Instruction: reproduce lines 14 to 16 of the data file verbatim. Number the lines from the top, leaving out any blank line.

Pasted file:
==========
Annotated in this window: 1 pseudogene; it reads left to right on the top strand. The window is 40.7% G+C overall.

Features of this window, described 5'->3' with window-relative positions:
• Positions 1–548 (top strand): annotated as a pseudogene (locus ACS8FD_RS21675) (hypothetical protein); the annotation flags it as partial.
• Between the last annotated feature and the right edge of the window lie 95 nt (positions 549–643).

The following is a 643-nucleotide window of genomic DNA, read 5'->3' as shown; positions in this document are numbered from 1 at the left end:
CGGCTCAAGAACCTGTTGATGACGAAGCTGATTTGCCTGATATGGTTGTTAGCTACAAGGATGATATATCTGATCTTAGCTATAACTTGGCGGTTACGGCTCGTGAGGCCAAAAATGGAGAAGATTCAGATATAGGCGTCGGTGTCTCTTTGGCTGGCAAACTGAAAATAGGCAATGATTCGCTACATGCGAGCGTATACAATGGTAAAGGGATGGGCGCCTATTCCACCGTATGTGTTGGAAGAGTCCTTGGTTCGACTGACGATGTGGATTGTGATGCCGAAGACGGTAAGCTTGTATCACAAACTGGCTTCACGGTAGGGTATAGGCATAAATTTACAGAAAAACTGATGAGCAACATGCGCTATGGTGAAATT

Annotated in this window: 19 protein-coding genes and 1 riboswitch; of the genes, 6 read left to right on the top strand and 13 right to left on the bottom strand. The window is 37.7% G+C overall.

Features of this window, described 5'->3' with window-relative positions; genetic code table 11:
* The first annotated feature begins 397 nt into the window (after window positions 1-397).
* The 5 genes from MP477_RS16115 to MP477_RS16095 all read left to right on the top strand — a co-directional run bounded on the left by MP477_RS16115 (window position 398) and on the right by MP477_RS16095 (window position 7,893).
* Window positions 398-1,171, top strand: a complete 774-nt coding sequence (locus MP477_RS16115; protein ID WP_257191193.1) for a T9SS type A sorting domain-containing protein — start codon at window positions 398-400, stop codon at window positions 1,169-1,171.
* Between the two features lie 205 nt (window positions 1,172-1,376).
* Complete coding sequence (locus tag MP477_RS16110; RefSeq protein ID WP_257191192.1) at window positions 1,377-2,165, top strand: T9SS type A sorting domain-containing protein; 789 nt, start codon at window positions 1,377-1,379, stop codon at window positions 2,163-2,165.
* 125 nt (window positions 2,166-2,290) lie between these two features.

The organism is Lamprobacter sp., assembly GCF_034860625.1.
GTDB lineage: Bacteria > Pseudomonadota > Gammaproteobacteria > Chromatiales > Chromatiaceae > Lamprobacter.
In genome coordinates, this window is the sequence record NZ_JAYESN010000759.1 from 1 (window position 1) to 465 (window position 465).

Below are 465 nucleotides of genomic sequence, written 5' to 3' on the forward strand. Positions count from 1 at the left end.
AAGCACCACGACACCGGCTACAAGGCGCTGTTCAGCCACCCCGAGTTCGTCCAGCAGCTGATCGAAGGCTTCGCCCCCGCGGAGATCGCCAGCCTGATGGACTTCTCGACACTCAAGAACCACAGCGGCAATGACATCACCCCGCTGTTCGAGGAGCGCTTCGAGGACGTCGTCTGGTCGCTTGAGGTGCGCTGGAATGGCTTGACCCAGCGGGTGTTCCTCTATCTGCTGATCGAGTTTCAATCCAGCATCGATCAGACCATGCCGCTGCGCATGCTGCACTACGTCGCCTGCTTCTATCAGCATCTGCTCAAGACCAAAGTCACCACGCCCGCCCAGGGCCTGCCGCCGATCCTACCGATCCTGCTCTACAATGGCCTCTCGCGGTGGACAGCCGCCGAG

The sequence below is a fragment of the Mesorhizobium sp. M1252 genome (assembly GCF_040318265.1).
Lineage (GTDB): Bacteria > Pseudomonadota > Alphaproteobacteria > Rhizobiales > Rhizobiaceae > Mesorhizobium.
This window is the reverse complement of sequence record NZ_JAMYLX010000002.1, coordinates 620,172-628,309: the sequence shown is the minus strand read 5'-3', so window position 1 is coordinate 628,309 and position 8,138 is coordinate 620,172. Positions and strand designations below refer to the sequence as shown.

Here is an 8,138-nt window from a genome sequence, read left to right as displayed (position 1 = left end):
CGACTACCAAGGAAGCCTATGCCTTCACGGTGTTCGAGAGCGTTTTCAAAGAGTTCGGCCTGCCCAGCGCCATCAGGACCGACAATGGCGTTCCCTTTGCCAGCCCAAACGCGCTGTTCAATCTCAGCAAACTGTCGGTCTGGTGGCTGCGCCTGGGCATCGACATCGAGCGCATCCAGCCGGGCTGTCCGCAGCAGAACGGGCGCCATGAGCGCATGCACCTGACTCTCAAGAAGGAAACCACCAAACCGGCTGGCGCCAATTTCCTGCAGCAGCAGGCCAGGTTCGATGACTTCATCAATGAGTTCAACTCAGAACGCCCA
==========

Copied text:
* 125 nt (window positions 2,166-2,290) lie between these two features.

The organism is Lamprobacter sp., assembly GCF_034860625.1.
GTDB lineage: Bacteria > Pseudomonadota > Gammaproteobacteria > Chromatiales > Chromatiaceae > Lamprobacter.